My classes have concluded with a now-timely discussion about what critical theory might do in the future. The election results pushed us to discuss the interpretive possibilities that critique—or what Rita Felski (2015), by way of Paul Ricoeur, recently discussed through the “hermeneutics of suspicion”—does not allow for. Felski argues that “the barbed wire of suspicion” keeps readers in a defensive stance: “The critic advances holding a shield, scanning the horizon for possible assailants, fearful of being tricked or taken in. Locked into a cycle of punitive scrutiny and self-scrutiny, she cuts herself off from a swathe of intellectual and experimental possibilities” (12). For Felski, the hermeneutics of suspicion leave no room to understand our attachments to cultural objects outside a framework that assumes our pleasure in these texts is either a sign that they valiantly critique our society or, more likely, that we readers are falling prey to their nefarious ideological machinations. Our attachments abide, however, and they often function through affect, or the forces, which exist alongside but separate from conscious knowing, that move us toward feeling, belief, and action.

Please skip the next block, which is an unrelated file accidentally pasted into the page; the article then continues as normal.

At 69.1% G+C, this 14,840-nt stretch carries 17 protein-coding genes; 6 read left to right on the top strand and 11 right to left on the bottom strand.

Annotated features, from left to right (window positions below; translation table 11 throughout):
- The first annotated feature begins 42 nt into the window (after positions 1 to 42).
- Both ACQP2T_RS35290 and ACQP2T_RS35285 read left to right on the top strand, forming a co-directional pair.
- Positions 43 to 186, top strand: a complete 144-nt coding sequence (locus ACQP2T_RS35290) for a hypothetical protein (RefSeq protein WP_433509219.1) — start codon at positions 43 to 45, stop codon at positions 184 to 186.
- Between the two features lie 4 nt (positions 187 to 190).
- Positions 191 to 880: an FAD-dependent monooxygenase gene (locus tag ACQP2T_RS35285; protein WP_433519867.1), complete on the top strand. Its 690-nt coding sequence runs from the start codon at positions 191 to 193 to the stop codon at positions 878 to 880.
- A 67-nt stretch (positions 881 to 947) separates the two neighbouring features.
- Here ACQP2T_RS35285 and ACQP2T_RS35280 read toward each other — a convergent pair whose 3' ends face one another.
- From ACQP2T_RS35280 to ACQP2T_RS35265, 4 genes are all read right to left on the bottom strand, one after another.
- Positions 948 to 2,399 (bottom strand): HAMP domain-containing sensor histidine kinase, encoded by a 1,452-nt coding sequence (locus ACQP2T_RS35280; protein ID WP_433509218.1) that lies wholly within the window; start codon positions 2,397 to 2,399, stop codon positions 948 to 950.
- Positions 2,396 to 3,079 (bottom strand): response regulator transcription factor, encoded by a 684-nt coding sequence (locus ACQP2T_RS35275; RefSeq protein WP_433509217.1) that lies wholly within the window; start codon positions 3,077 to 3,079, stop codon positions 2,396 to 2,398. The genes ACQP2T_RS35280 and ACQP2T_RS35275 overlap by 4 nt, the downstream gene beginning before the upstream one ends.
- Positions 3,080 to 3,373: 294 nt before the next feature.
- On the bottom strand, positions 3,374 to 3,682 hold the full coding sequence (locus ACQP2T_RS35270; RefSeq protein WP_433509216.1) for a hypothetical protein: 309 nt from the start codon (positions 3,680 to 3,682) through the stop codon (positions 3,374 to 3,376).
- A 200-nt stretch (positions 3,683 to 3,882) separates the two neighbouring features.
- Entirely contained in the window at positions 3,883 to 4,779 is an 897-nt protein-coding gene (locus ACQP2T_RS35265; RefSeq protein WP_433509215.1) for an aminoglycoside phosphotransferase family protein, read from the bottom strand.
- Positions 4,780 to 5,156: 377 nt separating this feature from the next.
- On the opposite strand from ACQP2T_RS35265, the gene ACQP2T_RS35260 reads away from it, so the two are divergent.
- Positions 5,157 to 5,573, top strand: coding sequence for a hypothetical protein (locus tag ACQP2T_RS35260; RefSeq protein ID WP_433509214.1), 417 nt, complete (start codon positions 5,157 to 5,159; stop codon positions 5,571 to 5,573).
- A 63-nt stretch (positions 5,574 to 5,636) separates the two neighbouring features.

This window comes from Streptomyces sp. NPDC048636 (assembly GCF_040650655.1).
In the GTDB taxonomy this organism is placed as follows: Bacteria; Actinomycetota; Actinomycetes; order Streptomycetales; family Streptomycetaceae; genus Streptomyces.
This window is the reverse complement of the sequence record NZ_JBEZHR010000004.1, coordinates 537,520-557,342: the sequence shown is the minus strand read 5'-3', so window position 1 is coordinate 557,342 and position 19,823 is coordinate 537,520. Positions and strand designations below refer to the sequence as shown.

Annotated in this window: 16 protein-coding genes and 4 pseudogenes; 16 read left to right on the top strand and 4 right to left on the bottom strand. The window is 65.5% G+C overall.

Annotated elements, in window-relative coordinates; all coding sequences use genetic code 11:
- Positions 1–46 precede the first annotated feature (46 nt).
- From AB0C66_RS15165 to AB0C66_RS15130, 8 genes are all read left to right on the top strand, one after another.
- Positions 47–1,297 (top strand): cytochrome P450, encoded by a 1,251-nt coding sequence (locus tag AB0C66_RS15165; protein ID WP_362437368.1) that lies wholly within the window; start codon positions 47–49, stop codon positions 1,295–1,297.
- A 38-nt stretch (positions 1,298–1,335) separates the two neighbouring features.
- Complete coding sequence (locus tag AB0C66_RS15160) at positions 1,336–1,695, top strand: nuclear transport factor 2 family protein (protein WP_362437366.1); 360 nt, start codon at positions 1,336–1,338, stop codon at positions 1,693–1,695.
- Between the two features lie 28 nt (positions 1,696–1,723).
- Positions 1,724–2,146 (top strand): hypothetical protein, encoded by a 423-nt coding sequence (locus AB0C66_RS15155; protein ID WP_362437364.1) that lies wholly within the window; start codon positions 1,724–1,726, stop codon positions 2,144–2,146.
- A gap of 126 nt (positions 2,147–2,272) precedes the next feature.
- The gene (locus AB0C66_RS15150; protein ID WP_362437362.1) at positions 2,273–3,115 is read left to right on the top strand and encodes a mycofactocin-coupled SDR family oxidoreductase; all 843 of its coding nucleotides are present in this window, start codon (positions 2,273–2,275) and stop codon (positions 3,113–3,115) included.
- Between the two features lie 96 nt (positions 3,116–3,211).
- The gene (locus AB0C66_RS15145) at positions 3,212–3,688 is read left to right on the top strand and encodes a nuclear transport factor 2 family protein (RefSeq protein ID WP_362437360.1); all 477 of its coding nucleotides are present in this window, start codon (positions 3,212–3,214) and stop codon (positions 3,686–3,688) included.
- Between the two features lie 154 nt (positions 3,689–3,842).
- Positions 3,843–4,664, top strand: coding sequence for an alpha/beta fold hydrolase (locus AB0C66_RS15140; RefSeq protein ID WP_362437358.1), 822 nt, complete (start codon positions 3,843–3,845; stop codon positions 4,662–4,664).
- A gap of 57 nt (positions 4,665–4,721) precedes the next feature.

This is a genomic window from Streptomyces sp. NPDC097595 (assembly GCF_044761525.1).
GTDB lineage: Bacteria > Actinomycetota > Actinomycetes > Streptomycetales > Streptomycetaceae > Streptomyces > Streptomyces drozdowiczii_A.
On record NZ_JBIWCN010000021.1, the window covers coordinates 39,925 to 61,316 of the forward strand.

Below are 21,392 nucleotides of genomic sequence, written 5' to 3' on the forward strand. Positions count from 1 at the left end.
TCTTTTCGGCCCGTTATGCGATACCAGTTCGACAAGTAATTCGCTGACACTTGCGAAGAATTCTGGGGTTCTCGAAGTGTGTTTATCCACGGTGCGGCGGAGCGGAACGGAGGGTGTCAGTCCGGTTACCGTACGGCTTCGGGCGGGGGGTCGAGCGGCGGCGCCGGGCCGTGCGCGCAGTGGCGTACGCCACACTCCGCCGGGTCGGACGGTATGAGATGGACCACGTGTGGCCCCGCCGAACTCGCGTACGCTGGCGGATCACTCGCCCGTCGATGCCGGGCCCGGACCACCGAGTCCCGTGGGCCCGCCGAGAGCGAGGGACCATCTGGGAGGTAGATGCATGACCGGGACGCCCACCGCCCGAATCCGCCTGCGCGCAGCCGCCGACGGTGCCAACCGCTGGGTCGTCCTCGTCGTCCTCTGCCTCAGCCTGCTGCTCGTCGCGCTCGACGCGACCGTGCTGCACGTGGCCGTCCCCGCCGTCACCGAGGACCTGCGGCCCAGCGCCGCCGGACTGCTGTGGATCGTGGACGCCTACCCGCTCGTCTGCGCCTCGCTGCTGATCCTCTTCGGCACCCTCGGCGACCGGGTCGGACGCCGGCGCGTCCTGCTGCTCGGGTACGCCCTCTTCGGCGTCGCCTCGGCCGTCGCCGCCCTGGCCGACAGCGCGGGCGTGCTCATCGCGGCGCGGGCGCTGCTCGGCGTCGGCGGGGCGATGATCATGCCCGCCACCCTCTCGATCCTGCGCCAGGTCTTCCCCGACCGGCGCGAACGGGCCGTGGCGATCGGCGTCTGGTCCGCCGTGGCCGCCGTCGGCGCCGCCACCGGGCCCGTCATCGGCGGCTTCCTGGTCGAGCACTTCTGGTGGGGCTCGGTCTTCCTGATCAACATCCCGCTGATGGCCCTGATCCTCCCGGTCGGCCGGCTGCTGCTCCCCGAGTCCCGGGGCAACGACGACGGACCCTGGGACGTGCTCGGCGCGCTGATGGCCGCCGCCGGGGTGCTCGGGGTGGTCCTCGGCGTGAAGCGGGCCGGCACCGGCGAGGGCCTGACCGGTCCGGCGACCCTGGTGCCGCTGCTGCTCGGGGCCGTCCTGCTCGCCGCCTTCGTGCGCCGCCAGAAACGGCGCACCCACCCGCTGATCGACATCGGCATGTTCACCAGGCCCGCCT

The neo-fascist language reverberating across the globe deserves our suspicion, and critiques of such language must continue to be heard. The question I find myself asking with my students, then, relates to what is not being heard. Namely, how can we communicate with a body politic that increasingly rejects the methods of critique in favor of a cultural and political narcissism that they often describe as enjoyment? Critique can tell us much about the Trump phenomenon, but perhaps we need to couple those methods with interpretive frameworks that explore the ways we enjoy texts we know to be bad for us. That is, without attention to the ways that readers identify with and attach to the texts they enjoy, we may well be left with students who can interrogate and analyze literature, film, and—perhaps most important of all—public rhetoric without a sense of how to explain the affective appeal of a charismatic autocrat. The point here is not that we teach students how to passively empathize with those who espouse racism, sexism, and a host of other unsavory political discourses, but rather that we expand our critical register in order to teach students how and why affect has trumped critique.

  • Matthew Dischinger

 

Works Cited

Aristotle. Rhetoric. Retrieved December 7, 2016 from http://rhetoric.eserver.org/aristotle/rhet1-2.html

Felski, Rita. The Limits of Critique. Chicago: The University of Chicago Press, 2015.

Irigaray, Luce. To Speak is Never Neutral. New York: Routledge, 2002.

 

 

 

Anna Ioanes

About Anna Ioanes

Anna Ioanes is co-editor of TECHStyle. She holds a PhD in English from the University of Virginia and a BA in Literature from Duke University. Her scholarship appears in Signs: Journal of Women in Culture and Society and the minnesota review.